It took 75 minutes to count out the cash, said Delaware County Treasurer Warren Beebe.

"They were fast, they were hustling. They're used to counting money, but of course that left other people standing in line. It was an awkward situation," Beebe said Tuesday.

Malchow's protest prevented the office from making its daily bank deposit, costing the county an estimated $1,135.90 in interest that would have otherwise accrued overnight, Beebe said.
I don't know about the tactics, but his point is right on: property taxes have to come down. Taxing people because they own something is ridiculous. I understand a tax to cover a police force that takes oversight of any crime that may happen on that property, as well as other services the government provides for property owners, but property taxes are used to pay for so much more.

But hey, socialism hasn't killed the Swedes yet, so what am I complaining about?

Tuesday, August 14, 2007

Funniest court filing you'll ever read

I know this sounds stupid, but you have to read this Federal court filing. I couldn't believe Fox News didn't make the news story sound as ludicrous as it is. I still can't believe how objective the story is. (The guy who filed this thing actually put a (c) next to his name and said that his name was copyrighted.)

It's a handwritten filing against Atlanta Falcons Quarterback Michael Vick by a South Carolina prison inmate. It demands, among other things, $63 billion (that's "b" as in "billion") and alleges that Michael Vick stole this guy's pit bulls and sold them on eBay to buy missiles from Iran because he had pledged allegiance to Al Qaeda.

Seriously, I read all four pages of this court filing and wasn't sure if I should laugh more at the allegations or at the fact that it's stamped by the clerk of the U.S. District Court.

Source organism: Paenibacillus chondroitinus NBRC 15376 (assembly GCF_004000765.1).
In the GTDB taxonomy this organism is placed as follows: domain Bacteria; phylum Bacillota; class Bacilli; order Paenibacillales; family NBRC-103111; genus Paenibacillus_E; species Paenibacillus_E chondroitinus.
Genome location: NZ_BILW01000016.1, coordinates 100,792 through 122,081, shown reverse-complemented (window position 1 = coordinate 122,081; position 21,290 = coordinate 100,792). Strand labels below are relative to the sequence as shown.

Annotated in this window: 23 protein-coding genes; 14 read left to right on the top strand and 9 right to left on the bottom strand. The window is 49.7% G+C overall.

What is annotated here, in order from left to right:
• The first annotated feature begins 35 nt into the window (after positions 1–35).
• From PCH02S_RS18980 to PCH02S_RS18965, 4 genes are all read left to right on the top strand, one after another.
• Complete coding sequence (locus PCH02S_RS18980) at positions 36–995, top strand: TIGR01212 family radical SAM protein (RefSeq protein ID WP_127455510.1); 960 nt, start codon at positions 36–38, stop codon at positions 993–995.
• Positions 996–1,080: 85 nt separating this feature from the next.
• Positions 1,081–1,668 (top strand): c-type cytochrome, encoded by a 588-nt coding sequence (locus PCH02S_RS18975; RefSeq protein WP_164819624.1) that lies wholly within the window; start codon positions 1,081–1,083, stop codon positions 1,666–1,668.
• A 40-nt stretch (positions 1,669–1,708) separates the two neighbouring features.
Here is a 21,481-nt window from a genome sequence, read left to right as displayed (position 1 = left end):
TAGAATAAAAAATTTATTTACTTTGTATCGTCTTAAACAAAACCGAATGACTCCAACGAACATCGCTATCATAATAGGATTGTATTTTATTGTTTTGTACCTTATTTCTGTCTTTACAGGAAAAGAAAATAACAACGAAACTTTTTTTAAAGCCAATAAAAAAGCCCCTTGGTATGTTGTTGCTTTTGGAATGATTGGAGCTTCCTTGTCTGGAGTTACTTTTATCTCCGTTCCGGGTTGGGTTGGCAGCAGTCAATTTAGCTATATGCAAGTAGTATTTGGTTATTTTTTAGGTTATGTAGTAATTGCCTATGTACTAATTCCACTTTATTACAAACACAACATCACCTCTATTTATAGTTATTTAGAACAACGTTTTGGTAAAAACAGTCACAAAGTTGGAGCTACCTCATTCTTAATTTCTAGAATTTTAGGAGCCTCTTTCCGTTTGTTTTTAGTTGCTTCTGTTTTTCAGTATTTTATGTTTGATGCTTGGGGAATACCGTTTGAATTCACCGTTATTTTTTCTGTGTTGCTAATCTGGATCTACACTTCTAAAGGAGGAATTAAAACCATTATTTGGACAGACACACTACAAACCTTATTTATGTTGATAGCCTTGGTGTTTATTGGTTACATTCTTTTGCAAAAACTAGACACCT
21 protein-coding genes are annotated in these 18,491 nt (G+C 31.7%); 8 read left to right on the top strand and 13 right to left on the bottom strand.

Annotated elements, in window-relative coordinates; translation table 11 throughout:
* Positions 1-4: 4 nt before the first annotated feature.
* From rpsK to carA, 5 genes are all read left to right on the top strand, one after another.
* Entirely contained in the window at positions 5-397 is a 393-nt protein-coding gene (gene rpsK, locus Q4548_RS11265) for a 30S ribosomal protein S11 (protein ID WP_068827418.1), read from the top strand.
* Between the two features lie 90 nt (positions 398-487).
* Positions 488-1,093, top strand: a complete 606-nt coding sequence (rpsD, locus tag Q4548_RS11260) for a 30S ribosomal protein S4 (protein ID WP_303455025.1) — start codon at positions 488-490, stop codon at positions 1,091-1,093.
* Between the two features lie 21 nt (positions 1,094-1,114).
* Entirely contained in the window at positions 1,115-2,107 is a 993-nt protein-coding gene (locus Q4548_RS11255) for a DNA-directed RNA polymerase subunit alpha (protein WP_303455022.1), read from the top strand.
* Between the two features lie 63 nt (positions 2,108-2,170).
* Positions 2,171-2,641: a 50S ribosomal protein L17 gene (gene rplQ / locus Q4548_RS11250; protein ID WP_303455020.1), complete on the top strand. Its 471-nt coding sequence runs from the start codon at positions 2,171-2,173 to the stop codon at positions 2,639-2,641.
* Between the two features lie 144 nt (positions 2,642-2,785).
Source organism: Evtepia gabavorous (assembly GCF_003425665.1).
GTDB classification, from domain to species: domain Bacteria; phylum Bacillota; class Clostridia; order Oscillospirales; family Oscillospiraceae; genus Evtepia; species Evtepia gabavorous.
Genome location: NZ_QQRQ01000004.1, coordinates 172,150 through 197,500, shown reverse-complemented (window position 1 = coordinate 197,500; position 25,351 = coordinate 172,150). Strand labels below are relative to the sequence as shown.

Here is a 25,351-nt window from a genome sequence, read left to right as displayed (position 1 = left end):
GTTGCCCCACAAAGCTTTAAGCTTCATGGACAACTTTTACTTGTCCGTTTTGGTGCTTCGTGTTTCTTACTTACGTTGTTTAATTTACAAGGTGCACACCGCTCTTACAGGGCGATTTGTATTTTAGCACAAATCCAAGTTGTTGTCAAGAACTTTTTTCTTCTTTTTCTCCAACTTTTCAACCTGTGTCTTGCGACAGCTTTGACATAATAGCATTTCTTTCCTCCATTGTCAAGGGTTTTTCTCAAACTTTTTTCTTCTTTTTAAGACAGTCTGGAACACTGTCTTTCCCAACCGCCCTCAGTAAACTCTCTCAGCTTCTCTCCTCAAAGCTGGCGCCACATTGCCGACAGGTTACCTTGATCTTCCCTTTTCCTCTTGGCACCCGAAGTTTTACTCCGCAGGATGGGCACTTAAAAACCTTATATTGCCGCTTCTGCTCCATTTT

(Oh, and in case Vick wants to know what to do with the $63 billion...the plaintiff instructs that it should be "backed by gold and silver delivered via "UPS" United States Parcel Service to the front gates of FCI Williamsburg, S.C." I guess he got confused...doesn't everyone else assume there's a "States" in UPS too?? I will give the guy mad props for spelling most of the words correctly and for not having to scribble over anything he'd written...that's a pretty impressive feat for a guy with just a paper and pen in prison.)

Bridge collapse, volume II

A bridge in China has collapsed, an eery reminder of what happened just two weeks ago in Minneapolis. The difference? Over twice as many people were killed.

Oddly, Minnesota's transportation secretary was actually in China when the I-35W bridge collapsed in Minneapolis.

The death toll from this morning's Chinese incident stands at 29, but could rise. This bridge was still in the construction phase, though it was scheduled to open soon and workers were taking down scaffolding when the 1,000+-foot bridge collapsed.